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Current time:0:00Total duration:11:19

Video transcript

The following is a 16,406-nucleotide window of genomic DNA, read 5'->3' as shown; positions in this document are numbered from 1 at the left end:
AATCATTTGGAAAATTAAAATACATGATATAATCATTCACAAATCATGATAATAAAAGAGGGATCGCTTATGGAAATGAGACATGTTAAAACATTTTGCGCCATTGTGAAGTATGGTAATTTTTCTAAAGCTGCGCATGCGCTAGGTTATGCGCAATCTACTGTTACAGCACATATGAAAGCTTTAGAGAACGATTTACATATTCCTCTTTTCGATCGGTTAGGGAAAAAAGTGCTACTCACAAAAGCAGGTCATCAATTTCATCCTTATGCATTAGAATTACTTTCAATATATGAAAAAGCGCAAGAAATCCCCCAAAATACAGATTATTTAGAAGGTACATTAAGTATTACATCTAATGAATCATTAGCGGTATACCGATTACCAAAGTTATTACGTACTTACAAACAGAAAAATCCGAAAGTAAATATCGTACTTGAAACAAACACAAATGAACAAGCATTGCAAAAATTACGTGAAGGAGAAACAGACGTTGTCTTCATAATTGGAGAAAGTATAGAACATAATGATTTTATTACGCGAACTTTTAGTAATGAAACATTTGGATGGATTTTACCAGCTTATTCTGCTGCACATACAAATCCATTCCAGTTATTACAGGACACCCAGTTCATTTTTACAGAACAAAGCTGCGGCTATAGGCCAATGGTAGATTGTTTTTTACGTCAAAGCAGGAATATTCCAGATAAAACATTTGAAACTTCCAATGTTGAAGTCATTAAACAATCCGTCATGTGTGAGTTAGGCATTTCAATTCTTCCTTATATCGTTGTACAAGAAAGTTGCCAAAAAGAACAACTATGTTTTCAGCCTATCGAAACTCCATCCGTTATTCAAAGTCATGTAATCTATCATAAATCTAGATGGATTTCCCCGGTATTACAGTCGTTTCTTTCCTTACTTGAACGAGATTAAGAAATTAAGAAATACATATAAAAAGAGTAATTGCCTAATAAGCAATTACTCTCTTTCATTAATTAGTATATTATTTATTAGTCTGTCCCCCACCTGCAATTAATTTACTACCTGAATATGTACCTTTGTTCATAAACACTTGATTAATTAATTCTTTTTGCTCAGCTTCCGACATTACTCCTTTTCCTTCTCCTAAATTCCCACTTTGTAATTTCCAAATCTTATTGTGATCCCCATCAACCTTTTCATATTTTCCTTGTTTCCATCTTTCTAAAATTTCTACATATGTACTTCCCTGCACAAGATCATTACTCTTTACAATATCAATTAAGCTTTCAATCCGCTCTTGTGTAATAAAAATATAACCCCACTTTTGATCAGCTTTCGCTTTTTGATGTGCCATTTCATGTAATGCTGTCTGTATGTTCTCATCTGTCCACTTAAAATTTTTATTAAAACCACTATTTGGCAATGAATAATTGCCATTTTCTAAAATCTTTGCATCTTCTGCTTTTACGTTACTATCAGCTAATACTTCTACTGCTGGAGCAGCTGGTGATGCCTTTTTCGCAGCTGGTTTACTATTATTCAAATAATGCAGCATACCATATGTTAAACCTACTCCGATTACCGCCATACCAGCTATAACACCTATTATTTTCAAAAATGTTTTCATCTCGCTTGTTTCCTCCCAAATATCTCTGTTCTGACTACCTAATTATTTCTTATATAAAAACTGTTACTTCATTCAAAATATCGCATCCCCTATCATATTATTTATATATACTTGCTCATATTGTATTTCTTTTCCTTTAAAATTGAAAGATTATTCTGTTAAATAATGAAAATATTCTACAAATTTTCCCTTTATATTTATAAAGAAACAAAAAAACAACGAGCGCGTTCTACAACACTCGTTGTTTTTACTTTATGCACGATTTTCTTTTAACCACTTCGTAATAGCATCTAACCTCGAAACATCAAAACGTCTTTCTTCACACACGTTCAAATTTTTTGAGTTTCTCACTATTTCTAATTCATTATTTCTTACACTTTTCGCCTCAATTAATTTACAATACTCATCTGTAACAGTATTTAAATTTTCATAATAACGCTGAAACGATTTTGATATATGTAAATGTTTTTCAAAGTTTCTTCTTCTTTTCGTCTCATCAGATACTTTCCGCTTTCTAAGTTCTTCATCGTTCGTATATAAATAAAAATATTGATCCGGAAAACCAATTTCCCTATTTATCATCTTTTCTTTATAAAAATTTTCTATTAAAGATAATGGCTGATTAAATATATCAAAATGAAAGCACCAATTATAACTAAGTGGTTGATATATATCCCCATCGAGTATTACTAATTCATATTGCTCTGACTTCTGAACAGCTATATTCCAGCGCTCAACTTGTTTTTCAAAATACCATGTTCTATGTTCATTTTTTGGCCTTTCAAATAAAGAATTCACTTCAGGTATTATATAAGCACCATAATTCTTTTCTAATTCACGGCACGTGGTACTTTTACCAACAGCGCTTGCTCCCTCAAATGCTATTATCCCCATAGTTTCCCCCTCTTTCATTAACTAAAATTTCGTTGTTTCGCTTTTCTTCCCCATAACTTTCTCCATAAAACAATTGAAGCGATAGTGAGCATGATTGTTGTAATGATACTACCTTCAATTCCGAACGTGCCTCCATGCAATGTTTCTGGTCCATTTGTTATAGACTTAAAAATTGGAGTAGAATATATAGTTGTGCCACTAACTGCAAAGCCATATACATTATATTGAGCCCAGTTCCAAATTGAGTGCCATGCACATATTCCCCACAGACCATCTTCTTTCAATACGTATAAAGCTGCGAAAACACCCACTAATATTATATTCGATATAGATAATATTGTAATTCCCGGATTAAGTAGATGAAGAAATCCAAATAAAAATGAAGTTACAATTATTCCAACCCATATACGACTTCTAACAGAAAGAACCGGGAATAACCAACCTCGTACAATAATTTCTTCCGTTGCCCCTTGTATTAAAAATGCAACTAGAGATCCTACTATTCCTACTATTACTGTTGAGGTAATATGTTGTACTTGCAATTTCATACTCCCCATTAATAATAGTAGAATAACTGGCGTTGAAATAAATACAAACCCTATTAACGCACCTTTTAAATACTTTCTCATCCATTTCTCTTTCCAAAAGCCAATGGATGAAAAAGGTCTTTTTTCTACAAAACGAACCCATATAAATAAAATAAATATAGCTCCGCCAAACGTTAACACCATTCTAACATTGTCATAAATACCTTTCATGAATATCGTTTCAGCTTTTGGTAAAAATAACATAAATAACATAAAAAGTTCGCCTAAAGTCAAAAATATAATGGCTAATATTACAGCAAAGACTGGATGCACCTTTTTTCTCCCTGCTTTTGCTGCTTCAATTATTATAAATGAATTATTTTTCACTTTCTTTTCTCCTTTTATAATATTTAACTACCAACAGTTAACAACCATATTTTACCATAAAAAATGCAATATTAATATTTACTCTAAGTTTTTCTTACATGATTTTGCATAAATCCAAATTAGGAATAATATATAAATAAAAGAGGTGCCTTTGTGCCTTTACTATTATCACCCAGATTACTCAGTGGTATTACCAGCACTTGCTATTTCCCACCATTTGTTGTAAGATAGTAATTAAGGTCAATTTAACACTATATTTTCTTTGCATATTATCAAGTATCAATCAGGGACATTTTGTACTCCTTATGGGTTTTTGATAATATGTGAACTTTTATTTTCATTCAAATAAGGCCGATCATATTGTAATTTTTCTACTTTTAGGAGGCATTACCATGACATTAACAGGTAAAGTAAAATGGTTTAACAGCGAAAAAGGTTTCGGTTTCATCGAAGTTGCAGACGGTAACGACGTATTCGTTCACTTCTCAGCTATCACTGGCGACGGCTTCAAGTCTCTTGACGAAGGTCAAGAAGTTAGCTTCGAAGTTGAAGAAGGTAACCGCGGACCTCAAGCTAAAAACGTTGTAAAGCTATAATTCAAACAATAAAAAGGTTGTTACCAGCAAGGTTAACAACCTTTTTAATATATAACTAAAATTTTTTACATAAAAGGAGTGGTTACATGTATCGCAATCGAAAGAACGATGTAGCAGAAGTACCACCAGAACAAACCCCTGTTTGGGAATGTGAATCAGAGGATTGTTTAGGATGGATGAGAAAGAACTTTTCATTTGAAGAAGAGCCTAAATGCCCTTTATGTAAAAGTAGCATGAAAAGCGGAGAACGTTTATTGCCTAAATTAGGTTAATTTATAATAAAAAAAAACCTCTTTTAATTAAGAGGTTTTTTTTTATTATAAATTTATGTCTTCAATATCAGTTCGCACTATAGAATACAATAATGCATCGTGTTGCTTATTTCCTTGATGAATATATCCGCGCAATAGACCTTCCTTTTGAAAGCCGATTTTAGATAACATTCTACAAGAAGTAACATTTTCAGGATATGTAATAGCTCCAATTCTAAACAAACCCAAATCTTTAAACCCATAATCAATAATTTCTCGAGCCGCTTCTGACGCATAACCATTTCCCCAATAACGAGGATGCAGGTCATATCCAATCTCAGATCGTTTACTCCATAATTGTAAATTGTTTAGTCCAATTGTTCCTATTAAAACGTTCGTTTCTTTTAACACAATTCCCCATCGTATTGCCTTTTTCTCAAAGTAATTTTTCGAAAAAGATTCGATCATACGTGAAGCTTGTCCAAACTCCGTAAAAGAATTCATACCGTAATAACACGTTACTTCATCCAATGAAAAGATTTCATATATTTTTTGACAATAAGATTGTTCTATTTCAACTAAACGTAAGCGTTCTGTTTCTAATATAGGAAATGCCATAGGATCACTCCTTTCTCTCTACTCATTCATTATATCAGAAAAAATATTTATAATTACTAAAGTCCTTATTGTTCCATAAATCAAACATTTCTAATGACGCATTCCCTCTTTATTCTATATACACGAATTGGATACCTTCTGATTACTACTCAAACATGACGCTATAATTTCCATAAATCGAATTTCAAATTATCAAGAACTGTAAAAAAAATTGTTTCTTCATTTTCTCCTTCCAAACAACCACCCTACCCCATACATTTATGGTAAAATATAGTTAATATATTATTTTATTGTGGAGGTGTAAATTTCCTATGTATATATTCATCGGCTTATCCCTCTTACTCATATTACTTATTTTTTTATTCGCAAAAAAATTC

oh hey I didn't see you up there hell are you and waiting in this line and then they were like 15 minutes and it's frickin freezing out here I mean whose banana you got a peel to get in this club well while we're here I guess this might not be a bad time to continue our discussion about cells because cells like nightclubs have to be selectively permeable they can only work if they let in the stuff that they need to make you know kick out the stuff that they don't need like trash and ridiculously drunk people than Justin Bieber fans no matter what stuff it is it has to pass through the cell membrane some things can pass really easily into cells and without a lot of help like water or oxygen but a lot of other things that they needs like sugar or their nutrients or signaling molecules or steroids well they can't get in or it'll take a really long time for them to do it yeah I can relate [Music] today we're gonna be talking about how substances move through cell membranes which is happening all the time including right now in me and right now when you and this is vital to all life because it's not just how cells acquire what they need and get rid of what they don't it's also how cells communicate with one another different materials have different ways of crossing the cell membrane and there are basically two categories of ways there's active transport and there's passive transport passive transport doesn't require any energy which is great because important things like oxygen and water can use this to get into cells really easily and they do this through what we call diffusion let's say I'm finally in this show and I'm in the show with my brother John some of you know my brother John and I love him but he uh he's not a big fan of people I mean he likes people he doesn't like like big crowds being parts of big crowds of people standing nearby him breathing on him touching him accidentally that sort of thing because John's with me at the show we're hanging out with all of our friends near the stage but then he starts moving further and further from the stage so he doesn't get a lunch of hipsters invading a space that's basically what diffusion is if everyone in the club were John Green they would try and and get as much space between all of them as possible until it was a uniform mass of John Green throughout the club when oxygen gets crowded it finds places that are less crowded it moves into those spaces when water gets crowded it does the same thing it moves to where there is less water when water does this across membrane it's a kind of diffusion called osmosis this is how your cells regulate their water content not only does this apply to water itself which as we've discussed is the world's best solvent you're going to learn more about water in our water episode it also works with water that contains dissolved materials or solutions like solutions of salt water or solutions of sugar water or booze which is just a solution of ethanol and water if the concentration of a solution is higher inside of a cell than it is outside of the cell then that solution is called hypertonic like Brauer thirst it's got everything packed into it and if the concentration inside of the cell is lower than outside of the cell it's called hypotonic which is sort of a sad version of hypertonic so like with Charlie Sheen we don't want the crazy manic Charlie Sheen we don't like the super sad depressed Charlie Sheen we want the in the middle Charlie Sheen who can just make us laugh and be happy and that is the state that water concentrations are constantly seeking it's called isotonic when the concentration is the same on both sides outside in it and this works in real life we can actually show it to you this box is filled of fresh water and we also have a sausage casing which is actually made out of cellulose and inside of that we have salt water we've dyed it so that you can see it move through the casing which is acting as our membrane this time-lapse shows how over a few hours the salt water diffuses into the pure water it'll keep diffusing until the concentration of salt in the water is the same inside the membrane as outside when water does this attempting to become isotonic it's called moving across its concentration gradient most of my cells right now are bathed in a solution that has the same concentration as inside of them and this is important for example if you took one of my red blood cells and put it in a glass of pure water it would be so hypertonic so much stuff would be in the cell compared to outside the cell that water would rush into the red blood cell and it would literally explode so we don't want that but if the concentration of my blood plasma were too high all the water would rush out of my cell and it would shrivel up and be useless that's why your kidneys are constantly on the job regulating the concentration of your blood plasma to keep it isotonic now water can permeate a cell membrane without any help but it's not actually particularly easy as we discussed in the last episode cell membranes are made out of phospholipids and the phospholipid bilayer is hydrophilic or water-loving on the outside and hydrophobic or water hating on the inside so what are molecules have a hard time passing through these layers because they get stuck at the nonpolar hydrophobic core that is where the channel proteins come in they allow passage of stuff like water and ions without using any energy they straddle the width of the membrane and inside they have channels that are hydrophilic which draws the water through the proteins that are specifically for channeling water are called aquaporins each one can pass 3 billion water molecules a second makes me have to pee just thinking about it things like oxygen and water that cells need constantly they can get into the cell without any energy necessary but most chemicals they use what's called active transport this is especially useful if you want to move something in the opposite direction of its concentration gradient from a low concentration to a high concentration so say we're back at that show and I'm keeping company with John who's being all antisocial in his polite and charming way but after half a beer and an argument about who's the best doctor who I want to get back to my friends across crowded bar so I've transport myself against the concentration gradient of human spending a lot of energy dodging stomping feet throwing an elbow to get to them that is high energy transport in a Cell getting the energy necessary to do pretty much anything including moving something the wrong direction across its concentration gradient requires ATP ATP adenosine triphosphate you just want to replay that over and over again until it rolls off the tongue because it's one of the most important chemicals that you will ever ever ever hear about adenosine triphosphate ATP if our bodies were America ATP would be credit cards it's such an important form of information currency that we're going to do an entire separate episode about it which will be here I'll go into the wrong direction but it'll be here when we've done it but for now here's what you need to know when a cell requires active transport it basically has to pay a fee in the form of ATP to a transport protein a particularly important kind of frickin sweet transport protein is called the sodium potassium pump most cells have them but they're especially vital to cells that need lots of energy like muscle cells and brain cells ha ha biography it's my favorite part Oh sodium potassium pump was discovered in the 1950s by a Danish medical doctor named yen's Christian school who was studying how anesthetics work on membranes he noticed that there was a protein in cell membranes that could pump sodium out of a cell and the way he got to know this bump was by studying the nerves of crabs because crab nerves are huge compared to humans nerves and are easier to dissect and observe but crabs are still small so he needed a lot of them he struck a deal with a local fisherman and over the years studied approximately 25,000 crabs each of which he boiled to study their fresh nerve fibers he published his findings on the sodium potassium pump in 1957 and in the meantime became known for the distinct odor that filled the halls of the Department of physiology at the University where he worked 40 years after making his discovery school was awarded the Nobel Prize in Chemistry and here's what he taught us turns out these pumps work against two gradients at the same time one is the concentration gradient and the other is the electric chemical gradient that's the difference in electrical charge on either side of a cell's membrane so then ourselves at school is studying like nerve cells in your brain typically have a negative charge inside relative to the outside they also usually have a low concentration of sodium ions inside the pump works against both of these conditions collecting three positively charged sodium ions and pushing them out into the positively charged sodium ion rich environment to get the energy to do this the protein pump breaks up a molecule of ATP ATP adenosine triphosphate an adenosine molecule with three phosphate groups attached to it so when ATP connects with a protein pump an enzyme breaks the covalent bond on one of those phosphates in a burst of excitement and energy the split releases enough energy to change the shape of the pump so that it opens outward and releases three sodium ions this new shape also makes it a good fit for potassium ions that are outside the cells so it upon plots two of those in so what you end up with us a nerve cell that is literally and metaphorically charged it has all those sodium ions waiting outside with this intense desire to get inside of the cell and when something triggers the nerve cell it lets all those in and that gives the nerve cell a bunch of electrochemical energy which you can then use to help you feel things or touch or smell or taste or have a thought there is still yet another way that stuff gets inside of cells and this also requires energy it's also a form of active transport it's called vesicular transport and the heavy lifting is done by vesicles which are tiny sacs made of phospholipids just like the cell membrane this kind of active transport is also called cytosis from the Greek for cell action when vesicles transport materials outside of a cell it's called exocytosis or outside cell action a great example of this is going on in your brain right now it's how your nerve cells release neurotransmitters you've heard of neurotransmitters they're very important in helping you feel different ways like dopamine and serotonin after neurotransmitters are synthesized and packaged into vesicles they're transported until the vesicle reaches the membrane when that happens the two bilayers rearrange so that they fuse and then the neurotransmitter spills out and now I remember where I left my keys I'll just play that process in Reverse and you'll see how material gets inside the cell and that's endocytosis there are three different ways that this happens my personal favorite is phagocytosis and the awesome that begins with the fact that that name itself means devouring cell action check this out so this particle outside here is some kind of dangerous bacterium in your body and this is a white blood cell chemical receptors on the blood cell membrane detective punk invader and attach to it actually reaching out around it and engulfing it then the membrane forms a vesicle to carry it inside where it lays a total unholy beat down on it with enzymes and other cool weapons pinocytosis or drinking action is very similar to phagocytosis except instead of surrounding whole particles it just surrounds things that have already been dissolved here the membrane just folds in a little to form the beginning of a channel and then pinches off to form a vesicle that holds the fluid most of your cells are doing this right now because it's how our cells absorb nutrients what if a cell needs something that only occurs in very small concentrations that's when cells use clusters of specialized receptor proteins in the membrane that form a vesicle when receptors connect with the molecule that they're looking for for example your cells have specialized cholesterol receptors that allow you to absorb cholesterol if those receptors don't work which can happen with some genetic conditions cholesterol is left to flow it around in your blood and eventually causes heart disease so that's just one of many reasons to appreciate what's called receptor mediated endocytosis